“…all our yesterdays have lighted fools
The way to dusky death.”
“Fools” is a little harsh, but
he knew to avoid sentimentality—
try substituting for it
and you’ll see why it’s there.
I sit on my sofa and watch,
through the back window,
the new red leaves of the Japanese maple
stir in a breeze so slight it would be
imperceptible without them.
To be eighty is also a little harsh.
I salute the red leaves and am
glad that I continue to distinguish
their small motions, although
I understand that neither they nor I
have lasting guarantees. Other leaves
with their impromptu ripplings
are on the way and
my semblable walks spryly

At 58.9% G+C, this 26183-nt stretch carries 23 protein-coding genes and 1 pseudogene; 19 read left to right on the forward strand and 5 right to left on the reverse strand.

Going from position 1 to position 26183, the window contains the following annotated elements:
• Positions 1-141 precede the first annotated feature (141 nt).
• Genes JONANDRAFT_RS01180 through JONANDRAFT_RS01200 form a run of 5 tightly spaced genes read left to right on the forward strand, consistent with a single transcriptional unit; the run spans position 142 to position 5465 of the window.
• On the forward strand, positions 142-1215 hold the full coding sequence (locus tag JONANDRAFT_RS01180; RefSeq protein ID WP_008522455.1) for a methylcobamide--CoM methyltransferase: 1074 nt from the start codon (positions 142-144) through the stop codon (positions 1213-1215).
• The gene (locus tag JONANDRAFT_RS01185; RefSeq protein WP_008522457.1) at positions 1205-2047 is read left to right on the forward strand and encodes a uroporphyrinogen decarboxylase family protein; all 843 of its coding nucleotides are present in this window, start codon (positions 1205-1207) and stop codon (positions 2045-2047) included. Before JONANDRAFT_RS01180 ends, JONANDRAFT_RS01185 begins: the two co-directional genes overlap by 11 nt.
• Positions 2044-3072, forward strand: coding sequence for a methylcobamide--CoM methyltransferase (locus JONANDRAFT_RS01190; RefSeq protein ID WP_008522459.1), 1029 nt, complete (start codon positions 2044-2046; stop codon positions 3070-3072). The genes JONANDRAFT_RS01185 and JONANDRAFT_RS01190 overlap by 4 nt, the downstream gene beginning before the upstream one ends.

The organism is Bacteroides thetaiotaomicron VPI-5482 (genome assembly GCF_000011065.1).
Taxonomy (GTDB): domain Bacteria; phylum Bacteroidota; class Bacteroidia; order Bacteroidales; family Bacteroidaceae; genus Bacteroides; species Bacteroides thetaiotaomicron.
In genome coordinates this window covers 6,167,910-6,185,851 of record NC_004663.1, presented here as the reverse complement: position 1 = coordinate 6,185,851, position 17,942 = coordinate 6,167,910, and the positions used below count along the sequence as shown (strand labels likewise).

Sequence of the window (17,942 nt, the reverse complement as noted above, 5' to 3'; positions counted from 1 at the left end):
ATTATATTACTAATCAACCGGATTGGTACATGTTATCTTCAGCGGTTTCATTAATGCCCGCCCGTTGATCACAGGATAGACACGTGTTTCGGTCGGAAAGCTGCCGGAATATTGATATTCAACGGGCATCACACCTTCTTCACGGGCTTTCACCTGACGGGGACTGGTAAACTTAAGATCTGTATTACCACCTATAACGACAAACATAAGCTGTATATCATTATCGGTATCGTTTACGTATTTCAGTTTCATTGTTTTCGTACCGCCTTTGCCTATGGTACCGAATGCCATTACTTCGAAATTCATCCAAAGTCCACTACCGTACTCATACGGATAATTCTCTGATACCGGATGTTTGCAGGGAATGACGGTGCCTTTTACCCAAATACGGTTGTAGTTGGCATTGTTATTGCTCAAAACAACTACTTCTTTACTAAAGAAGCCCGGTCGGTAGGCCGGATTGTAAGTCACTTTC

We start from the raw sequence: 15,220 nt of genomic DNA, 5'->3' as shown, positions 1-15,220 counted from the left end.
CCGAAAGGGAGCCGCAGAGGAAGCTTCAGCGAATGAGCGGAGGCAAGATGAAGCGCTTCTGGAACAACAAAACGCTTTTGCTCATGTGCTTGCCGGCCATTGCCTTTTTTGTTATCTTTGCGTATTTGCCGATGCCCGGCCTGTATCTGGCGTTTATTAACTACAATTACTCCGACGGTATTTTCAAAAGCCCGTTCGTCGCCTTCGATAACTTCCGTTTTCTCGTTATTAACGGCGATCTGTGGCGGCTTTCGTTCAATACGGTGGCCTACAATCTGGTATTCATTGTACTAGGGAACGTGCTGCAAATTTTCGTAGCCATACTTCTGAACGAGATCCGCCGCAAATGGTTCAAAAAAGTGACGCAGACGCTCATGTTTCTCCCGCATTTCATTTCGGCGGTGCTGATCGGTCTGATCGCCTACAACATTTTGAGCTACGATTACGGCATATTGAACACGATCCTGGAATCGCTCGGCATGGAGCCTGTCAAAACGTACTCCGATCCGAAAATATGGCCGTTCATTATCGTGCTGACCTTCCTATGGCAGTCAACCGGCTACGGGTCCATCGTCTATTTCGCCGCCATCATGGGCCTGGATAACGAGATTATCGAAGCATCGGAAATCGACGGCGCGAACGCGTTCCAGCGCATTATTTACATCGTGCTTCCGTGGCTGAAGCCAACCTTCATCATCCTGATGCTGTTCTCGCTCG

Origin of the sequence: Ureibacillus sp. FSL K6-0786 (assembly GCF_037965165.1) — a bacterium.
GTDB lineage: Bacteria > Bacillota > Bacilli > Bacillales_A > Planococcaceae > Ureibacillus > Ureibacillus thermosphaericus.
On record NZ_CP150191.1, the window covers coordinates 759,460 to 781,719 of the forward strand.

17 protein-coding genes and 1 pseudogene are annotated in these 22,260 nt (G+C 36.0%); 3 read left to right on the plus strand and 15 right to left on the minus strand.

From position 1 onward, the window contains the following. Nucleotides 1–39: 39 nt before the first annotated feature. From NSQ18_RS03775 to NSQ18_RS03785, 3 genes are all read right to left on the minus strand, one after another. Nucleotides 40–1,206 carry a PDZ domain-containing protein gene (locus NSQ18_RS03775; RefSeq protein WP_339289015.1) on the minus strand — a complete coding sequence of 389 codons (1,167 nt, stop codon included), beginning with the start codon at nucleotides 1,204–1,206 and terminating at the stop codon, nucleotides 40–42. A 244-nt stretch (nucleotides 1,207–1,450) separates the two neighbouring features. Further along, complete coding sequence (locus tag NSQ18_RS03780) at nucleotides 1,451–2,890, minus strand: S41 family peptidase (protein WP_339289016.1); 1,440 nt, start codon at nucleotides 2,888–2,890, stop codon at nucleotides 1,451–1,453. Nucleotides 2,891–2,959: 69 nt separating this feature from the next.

nearby, casting his eye about him
for where he’ll live next:
it’s a nice neighbourhood,
the young family who just moved in
next door will have a settled look
by then, and standing in their driveway
they will explain to him
the street’s idiosyncracies.
The word "plangency" has tempted me
more than once but I’ve resisted it.
These lines may always have been
its long-term goal.
From Where We Might Have Been (2010) by Don Coles